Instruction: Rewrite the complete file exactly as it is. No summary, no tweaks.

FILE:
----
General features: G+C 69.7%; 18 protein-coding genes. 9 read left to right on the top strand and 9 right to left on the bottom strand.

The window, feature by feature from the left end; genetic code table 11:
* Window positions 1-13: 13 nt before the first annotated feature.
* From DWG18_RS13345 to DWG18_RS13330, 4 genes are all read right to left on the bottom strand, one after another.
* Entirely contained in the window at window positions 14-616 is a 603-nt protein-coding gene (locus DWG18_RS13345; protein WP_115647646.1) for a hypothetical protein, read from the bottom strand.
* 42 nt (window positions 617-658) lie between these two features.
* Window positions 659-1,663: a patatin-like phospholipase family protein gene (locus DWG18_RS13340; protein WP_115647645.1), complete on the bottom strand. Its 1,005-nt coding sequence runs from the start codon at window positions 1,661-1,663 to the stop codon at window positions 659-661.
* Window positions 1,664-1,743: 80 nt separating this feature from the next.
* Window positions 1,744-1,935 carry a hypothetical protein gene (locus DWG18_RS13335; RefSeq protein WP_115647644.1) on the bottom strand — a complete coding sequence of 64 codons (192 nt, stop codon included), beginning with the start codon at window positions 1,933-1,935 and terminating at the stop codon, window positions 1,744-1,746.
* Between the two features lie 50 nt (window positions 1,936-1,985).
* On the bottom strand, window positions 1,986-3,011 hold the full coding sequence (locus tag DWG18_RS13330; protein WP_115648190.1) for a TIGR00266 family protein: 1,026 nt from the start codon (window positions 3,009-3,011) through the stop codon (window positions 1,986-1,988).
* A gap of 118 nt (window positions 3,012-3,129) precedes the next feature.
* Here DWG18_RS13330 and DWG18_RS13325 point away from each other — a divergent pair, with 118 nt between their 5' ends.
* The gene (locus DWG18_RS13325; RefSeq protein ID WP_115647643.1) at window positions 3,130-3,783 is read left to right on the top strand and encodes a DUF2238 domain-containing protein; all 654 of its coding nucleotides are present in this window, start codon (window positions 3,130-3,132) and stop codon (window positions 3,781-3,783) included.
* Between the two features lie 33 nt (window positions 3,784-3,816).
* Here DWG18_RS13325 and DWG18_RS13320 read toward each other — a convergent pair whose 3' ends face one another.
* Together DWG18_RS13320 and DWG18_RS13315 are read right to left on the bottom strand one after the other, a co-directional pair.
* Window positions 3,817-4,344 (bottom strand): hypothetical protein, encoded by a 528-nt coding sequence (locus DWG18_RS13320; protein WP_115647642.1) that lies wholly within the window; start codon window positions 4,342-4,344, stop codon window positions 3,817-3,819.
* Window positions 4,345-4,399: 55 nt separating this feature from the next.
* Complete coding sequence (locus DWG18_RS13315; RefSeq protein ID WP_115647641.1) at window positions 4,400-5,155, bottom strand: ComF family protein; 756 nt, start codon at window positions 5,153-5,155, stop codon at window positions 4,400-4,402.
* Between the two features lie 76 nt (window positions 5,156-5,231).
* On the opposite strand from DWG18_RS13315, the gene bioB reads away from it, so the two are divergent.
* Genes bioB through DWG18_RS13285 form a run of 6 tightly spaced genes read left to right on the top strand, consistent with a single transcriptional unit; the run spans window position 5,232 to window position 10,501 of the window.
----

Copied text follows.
General features: G+C 69.7%; 18 protein-coding genes. 9 read left to right on the top strand and 9 right to left on the bottom strand.

The window, feature by feature from the left end; genetic code table 11:
* Window positions 1-13: 13 nt before the first annotated feature.
* From DWG18_RS13345 to DWG18_RS13330, 4 genes are all read right to left on the bottom strand, one after another.
* Entirely contained in the window at window positions 14-616 is a 603-nt protein-coding gene (locus DWG18_RS13345; protein WP_115647646.1) for a hypothetical protein, read from the bottom strand.
* 42 nt (window positions 617-658) lie between these two features.
* Window positions 659-1,663: a patatin-like phospholipase family protein gene (locus DWG18_RS13340; protein WP_115647645.1), complete on the bottom strand. Its 1,005-nt coding sequence runs from the start codon at window positions 1,661-1,663 to the stop codon at window positions 659-661.
* Window positions 1,664-1,743: 80 nt separating this feature from the next.
* Window positions 1,744-1,935 carry a hypothetical protein gene (locus DWG18_RS13335; RefSeq protein WP_115647644.1) on the bottom strand — a complete coding sequence of 64 codons (192 nt, stop codon included), beginning with the start codon at window positions 1,933-1,935 and terminating at the stop codon, window positions 1,744-1,746.
* Between the two features lie 50 nt (window positions 1,936-1,985).
* On the bottom strand, window positions 1,986-3,011 hold the full coding sequence (locus tag DWG18_RS13330; protein WP_115648190.1) for a TIGR00266 family protein: 1,026 nt from the start codon (window positions 3,009-3,011) through the stop codon (window positions 1,986-1,988).
* A gap of 118 nt (window positions 3,012-3,129) precedes the next feature.
* Here DWG18_RS13330 and DWG18_RS13325 point away from each other — a divergent pair, with 118 nt between their 5' ends.
* The gene (locus DWG18_RS13325; RefSeq protein ID WP_115647643.1) at window positions 3,130-3,783 is read left to right on the top strand and encodes a DUF2238 domain-containing protein; all 654 of its coding nucleotides are present in this window, start codon (window positions 3,130-3,132) and stop codon (window positions 3,781-3,783) included.
* Between the two features lie 33 nt (window positions 3,784-3,816).
* Here DWG18_RS13325 and DWG18_RS13320 read toward each other — a convergent pair whose 3' ends face one another.
* Together DWG18_RS13320 and DWG18_RS13315 are read right to left on the bottom strand one after the other, a co-directional pair.
* Window positions 3,817-4,344 (bottom strand): hypothetical protein, encoded by a 528-nt coding sequence (locus DWG18_RS13320; protein WP_115647642.1) that lies wholly within the window; start codon window positions 4,342-4,344, stop codon window positions 3,817-3,819.
* Window positions 4,345-4,399: 55 nt separating this feature from the next.
* Complete coding sequence (locus DWG18_RS13315; RefSeq protein ID WP_115647641.1) at window positions 4,400-5,155, bottom strand: ComF family protein; 756 nt, start codon at window positions 5,153-5,155, stop codon at window positions 4,400-4,402.
* Between the two features lie 76 nt (window positions 5,156-5,231).
* On the opposite strand from DWG18_RS13315, the gene bioB reads away from it, so the two are divergent.
* Genes bioB through DWG18_RS13285 form a run of 6 tightly spaced genes read left to right on the top strand, consistent with a single transcriptional unit; the run spans window position 5,232 to window position 10,501 of the window.